Last Cow Standing: Etseri, Svaneti


Warning: This gets a bit graphic about butchery, so beware, ye faint of heart!

The time had come, if we really meant what we said. Intending to be freer to travel together, having one cow left was as bad as having the up to five which we have had alive together at one point. The only one remaining was the “Matriarch”, mother or grandmother of all the others, our only bovine buy and oldest animal at about ten years old. (Not that we name any of our potential meat animals: this was more her title than her name per se.)

The time stretched out as we tried to ask various local men-friends to lend a hand. Some were unreachable by phone, others unavailable for various reasons. In the end, it came down to me recruiting two neighbors loitering near the house on the spur of the moment to do the job right away. Hardly ideal, as it meant we couldn’t make the cow fast for a day or so, and her stomachs were full. But we had helpers, now, so the time rushed upon us.

I led her by rope to the spot, still grazing, trusting animal, and one of the guys banged her on the head with my sledgehammer, humanely to put her out before he would step in with the knife to her throat. Once the blood stopped, it was just meat to be skinned and cut up. Dogs circled, waiting for the things they smelled, wolves at heart. The head went whole into the freezer, to wait for some time when I would be away, so my wife could do the things she wants to do with it far from my nose. We sent each of the helpers away with a small package from the work as a thank-you token. And toasted our new-made freedom.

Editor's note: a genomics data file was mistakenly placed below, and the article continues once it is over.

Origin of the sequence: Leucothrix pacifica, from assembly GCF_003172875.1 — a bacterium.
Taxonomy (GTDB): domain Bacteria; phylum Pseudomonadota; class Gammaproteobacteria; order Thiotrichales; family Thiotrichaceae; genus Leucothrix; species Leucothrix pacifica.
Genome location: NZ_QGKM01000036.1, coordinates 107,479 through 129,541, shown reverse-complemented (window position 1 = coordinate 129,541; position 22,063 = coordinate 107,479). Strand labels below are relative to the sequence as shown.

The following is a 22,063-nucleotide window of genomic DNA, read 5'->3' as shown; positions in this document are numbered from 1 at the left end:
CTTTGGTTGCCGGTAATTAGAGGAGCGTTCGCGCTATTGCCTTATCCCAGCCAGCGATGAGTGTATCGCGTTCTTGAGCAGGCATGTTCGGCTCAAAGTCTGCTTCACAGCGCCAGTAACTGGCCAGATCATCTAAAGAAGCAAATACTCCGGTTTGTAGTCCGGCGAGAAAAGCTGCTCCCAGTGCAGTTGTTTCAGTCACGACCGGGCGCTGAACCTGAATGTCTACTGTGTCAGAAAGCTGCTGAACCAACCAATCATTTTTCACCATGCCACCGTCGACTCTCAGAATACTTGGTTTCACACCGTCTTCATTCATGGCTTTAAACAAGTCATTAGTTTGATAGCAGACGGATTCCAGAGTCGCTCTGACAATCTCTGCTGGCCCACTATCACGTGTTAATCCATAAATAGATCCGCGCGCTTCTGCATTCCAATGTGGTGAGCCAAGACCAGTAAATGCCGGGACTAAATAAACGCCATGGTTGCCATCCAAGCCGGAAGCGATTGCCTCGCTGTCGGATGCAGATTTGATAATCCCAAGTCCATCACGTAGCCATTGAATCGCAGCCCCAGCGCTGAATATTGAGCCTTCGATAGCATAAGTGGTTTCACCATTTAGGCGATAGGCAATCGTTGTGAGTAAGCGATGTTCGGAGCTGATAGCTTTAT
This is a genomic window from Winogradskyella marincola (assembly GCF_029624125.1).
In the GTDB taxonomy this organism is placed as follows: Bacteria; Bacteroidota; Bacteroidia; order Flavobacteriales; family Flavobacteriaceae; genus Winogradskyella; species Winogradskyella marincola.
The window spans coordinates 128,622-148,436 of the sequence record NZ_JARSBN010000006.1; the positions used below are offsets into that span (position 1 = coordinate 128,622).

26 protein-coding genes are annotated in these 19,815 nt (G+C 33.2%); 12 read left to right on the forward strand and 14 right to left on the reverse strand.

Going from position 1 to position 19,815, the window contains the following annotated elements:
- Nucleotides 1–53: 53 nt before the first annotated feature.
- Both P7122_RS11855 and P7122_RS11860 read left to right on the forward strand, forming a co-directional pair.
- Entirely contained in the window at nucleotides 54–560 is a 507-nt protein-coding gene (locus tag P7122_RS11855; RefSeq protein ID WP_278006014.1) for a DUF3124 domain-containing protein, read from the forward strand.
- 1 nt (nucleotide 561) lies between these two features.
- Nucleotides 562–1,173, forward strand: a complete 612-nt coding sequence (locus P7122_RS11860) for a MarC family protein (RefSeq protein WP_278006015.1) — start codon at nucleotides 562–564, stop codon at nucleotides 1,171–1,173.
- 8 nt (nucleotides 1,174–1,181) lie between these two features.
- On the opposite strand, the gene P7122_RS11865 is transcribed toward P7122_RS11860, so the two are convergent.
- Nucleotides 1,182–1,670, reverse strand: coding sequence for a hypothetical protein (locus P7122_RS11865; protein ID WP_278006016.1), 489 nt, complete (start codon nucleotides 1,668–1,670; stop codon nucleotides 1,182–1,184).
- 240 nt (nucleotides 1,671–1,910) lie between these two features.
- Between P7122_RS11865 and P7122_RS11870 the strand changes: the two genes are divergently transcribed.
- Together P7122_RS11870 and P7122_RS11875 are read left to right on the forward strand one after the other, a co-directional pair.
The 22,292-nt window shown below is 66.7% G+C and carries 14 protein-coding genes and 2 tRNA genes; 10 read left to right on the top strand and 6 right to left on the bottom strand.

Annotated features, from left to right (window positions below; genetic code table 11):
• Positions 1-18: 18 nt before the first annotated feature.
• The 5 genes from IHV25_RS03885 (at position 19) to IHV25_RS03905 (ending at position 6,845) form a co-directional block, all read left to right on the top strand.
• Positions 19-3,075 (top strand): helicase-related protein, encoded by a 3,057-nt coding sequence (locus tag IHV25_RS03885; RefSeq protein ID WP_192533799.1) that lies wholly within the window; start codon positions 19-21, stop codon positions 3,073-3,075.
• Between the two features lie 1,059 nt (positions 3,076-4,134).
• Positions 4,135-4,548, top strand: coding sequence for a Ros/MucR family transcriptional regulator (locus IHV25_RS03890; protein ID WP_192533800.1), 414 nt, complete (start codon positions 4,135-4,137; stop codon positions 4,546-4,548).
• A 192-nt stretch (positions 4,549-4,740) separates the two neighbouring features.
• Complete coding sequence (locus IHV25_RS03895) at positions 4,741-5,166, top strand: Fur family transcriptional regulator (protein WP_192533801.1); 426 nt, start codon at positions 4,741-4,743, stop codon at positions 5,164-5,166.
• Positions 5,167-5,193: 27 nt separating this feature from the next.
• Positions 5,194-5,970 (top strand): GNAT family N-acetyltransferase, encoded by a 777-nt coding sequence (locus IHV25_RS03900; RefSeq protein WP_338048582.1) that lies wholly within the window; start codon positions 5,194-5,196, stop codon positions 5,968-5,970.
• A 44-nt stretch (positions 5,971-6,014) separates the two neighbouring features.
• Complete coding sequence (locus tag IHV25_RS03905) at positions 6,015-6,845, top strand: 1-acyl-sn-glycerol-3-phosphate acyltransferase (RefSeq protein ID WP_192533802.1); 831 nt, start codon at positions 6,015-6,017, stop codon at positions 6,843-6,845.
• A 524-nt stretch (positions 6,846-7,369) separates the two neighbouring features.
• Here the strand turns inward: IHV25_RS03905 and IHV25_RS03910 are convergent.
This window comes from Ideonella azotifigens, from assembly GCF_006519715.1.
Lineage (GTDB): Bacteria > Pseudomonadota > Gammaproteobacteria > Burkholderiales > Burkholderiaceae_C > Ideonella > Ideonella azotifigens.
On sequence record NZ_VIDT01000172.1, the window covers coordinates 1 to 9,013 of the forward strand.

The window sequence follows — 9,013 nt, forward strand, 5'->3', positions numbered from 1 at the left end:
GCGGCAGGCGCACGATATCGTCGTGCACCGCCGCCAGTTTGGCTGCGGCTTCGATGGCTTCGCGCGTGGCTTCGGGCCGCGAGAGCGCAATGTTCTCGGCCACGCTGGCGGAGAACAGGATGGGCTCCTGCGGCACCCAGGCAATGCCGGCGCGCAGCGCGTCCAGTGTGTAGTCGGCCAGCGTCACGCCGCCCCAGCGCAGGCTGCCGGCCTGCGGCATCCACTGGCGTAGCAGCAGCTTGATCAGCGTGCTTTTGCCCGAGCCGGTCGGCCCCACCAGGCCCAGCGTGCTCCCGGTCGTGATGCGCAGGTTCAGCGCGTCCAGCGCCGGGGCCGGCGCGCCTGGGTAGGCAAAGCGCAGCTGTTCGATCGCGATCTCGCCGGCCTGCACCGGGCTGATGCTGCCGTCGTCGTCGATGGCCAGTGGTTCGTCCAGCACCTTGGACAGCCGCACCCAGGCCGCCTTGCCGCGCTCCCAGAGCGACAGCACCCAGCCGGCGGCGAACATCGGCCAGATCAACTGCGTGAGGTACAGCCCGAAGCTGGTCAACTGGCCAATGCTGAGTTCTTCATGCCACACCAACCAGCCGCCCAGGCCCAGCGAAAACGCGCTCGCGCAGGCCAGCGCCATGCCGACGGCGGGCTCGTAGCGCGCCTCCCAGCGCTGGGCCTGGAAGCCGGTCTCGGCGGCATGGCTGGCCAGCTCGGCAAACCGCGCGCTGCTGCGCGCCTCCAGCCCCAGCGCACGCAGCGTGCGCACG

Only a few chickens remain, and those can be given their daily food by any neighbor, little trouble. The barn is now theirs until their turns come, and it will for the first time get too cold to winter potatoes in, minus its bigger tenants and their body heat. (The last cow had to go before winter set in for the same reason: one animal would freeze to death here without the warmth of at least one other.) We already have offers to buy or rent the building, and while we might consider the latter for a neighbor’s cows, we would never sell it.

Believe me, I long for the day when meat grown in the lab (from actual meat cells, so it’s real) will become cheaper than and just as good as that from an animal which consumes so much grass and produces so much methane per kg! I’m not ready to give up eating the stuff, but would welcome this version of it, being worked on constantly now. I do hate the industry which western-world meat has become, inhumane and factory-based as it is, with animals getting further and further from nature, stuffed full of chemicals and hormones, and equally far from sun, sky and ground which should be their habitat, like they are for our free-range animals.

Or should I even trust the same industry which has foisted tobacco, salt, sugar, fat and many other abominations on us for the sake of its own profit? Altered the dietary habits of hundreds of millions of people from early childhood to early grave, protected by its powerful lobbyists? Trust it to make an actually healthy substitute for meat on the hoof, claw or fin?

Maybe not. I might be forced to a dietary change in the end, after all.

Tony Hanmer has lived in Georgia since 1999, in Svaneti since 2007, and been a weekly writer for GT since early 2011. He runs the “Svaneti Renaissance” Facebook group, now with nearly 1800 members, at

He and his wife also run their own guest house in Etseri:

Tony Hanmer

30 November 2017 18:23